No one knew about my closely guarded hobby. Because if they knew, they’d ask me why I didn’t show my own work at Noble Art. I was the owner, therefore I could do whatever I pleased.

The reason? While I had confidence in my ability to choose great artists and pieces to sell, I had no confidence in my own work. Instead, I held a piercing, blinding certainty that it was beyond terrible and not fit to be seen by human eyes other than my own. I had no classical training, and those flaws I was so critical of in others’ work while assessing its ability to sell were more than present in my own. But I didn’t care because painting wasn’t something I did for money or for show—it was all about the escape for me.

The night I was raped over ten years ago, my entire life had changed. One moment of bad judgment contaminated every day since like black paint tainted every color it touched.

I’d been torn apart on the stand by the defense attorneys, my reputation put on trial. Rape charges were ugly, and they were even uglier when your rapist was the son of a politician who had plenty to lose. I’d been barely twenty-two when it had happened, and I hadn’t exactly been a choirgirl in college. At least the proceedings had been kept closed—again the benefit of the plaintiff and defendant being well-connected—and the general public never knew my humiliation.

I’d given up so many things after that. I was careful to keep any of the limited number of sexual partners I had completely off the radar, because of my hyperawareness of my reputation for the last decade. Instead of going out with friends and having fun, I’d locked myself away with my canvases. Painting had become my own personal salvation.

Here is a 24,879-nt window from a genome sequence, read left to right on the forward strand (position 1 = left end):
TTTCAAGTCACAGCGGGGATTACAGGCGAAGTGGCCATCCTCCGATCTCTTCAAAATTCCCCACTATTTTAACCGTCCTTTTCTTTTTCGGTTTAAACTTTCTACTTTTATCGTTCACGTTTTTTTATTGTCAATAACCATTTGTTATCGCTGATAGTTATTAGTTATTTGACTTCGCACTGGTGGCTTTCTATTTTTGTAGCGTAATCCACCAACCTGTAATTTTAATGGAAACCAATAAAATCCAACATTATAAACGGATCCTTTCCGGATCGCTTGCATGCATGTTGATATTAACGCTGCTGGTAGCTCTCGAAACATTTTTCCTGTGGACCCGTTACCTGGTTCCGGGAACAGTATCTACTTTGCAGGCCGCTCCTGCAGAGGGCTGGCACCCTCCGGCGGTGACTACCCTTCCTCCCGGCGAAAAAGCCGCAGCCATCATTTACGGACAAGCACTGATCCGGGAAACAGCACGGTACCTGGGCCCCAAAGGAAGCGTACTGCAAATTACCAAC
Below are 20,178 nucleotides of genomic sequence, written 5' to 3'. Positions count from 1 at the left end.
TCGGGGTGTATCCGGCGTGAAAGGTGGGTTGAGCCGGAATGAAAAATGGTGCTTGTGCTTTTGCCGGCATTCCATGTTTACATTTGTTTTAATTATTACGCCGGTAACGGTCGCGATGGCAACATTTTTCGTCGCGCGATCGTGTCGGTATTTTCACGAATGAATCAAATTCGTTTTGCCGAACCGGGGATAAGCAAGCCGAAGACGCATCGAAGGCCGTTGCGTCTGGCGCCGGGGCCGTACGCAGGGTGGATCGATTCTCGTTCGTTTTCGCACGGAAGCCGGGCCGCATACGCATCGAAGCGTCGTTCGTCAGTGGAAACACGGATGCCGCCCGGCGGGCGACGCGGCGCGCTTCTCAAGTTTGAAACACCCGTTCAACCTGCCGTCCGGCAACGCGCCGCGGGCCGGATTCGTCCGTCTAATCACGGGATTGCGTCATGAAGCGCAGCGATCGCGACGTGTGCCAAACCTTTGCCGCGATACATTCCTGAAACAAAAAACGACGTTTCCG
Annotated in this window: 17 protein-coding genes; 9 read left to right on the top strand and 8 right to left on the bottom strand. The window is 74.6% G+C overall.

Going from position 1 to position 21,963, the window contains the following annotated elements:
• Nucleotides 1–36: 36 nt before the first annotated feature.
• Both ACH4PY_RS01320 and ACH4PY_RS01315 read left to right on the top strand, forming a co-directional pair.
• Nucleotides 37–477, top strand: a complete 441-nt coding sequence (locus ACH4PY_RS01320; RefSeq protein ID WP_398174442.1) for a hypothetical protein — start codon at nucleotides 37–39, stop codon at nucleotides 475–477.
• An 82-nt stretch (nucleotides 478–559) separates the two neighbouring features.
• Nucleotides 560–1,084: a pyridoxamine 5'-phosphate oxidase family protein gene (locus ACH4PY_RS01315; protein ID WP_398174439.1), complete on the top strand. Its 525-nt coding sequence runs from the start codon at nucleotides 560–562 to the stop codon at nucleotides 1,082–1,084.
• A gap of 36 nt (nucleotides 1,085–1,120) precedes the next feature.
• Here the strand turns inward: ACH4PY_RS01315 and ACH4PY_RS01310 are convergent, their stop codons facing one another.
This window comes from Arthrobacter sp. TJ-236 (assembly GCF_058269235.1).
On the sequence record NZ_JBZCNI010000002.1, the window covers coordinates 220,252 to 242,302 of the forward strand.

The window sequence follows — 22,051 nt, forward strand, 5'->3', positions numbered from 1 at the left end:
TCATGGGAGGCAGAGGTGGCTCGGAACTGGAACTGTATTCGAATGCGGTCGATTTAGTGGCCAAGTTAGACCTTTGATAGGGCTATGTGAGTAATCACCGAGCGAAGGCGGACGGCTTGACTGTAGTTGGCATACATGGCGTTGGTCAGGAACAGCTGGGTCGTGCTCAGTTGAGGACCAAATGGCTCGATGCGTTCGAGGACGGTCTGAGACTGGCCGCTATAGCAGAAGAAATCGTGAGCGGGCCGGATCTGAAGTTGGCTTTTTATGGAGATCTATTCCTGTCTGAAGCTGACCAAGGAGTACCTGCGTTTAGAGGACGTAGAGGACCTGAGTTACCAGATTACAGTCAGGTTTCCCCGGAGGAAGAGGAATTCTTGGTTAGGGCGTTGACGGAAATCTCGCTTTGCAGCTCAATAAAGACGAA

For years, I’d told myself I’d moved on, but I hadn’t. I would have been living a normal life all these years if I’d really moved on rather than burying myself in work and paint.

I paused to take in the man I’d painted while the events of the day replayed in my head. Tall, broad-shouldered. His skin color strikingly similar to the man I’d met today. I dropped my brush and stepped back.

What the hell?

Painting him hadn’t been a deliberate act, but it wasn’t something I could deny had just happened. There he was. All rippling muscle and striking silver eyes.

The only things that were missing were the tattoos I didn’t get a close enough look at to replicate.

But it was him. Rix.

His name didn’t seem to fit him.

Stop, Valentina. Just stop. He’s not important, he’s not relevant, he shouldn’t even exist to you.

I was just starting to believe the things I was telling myself when my phone vibrated from the side table where I’d left it. After quickly cleaning my hands and wiping them dry on a rag, I reached for it.

Two things struck me at the same time: I’d been painting for hours. It was after midnight. And the second was: Trinity.

I answered immediately. “Are you okay?”

Her voice, which I expected to be filled with excitement over what Rix had told me, was shaking when she spoke. “Can you come get me? I’m scared, V. Something’s wrong here and I’m freaking out.”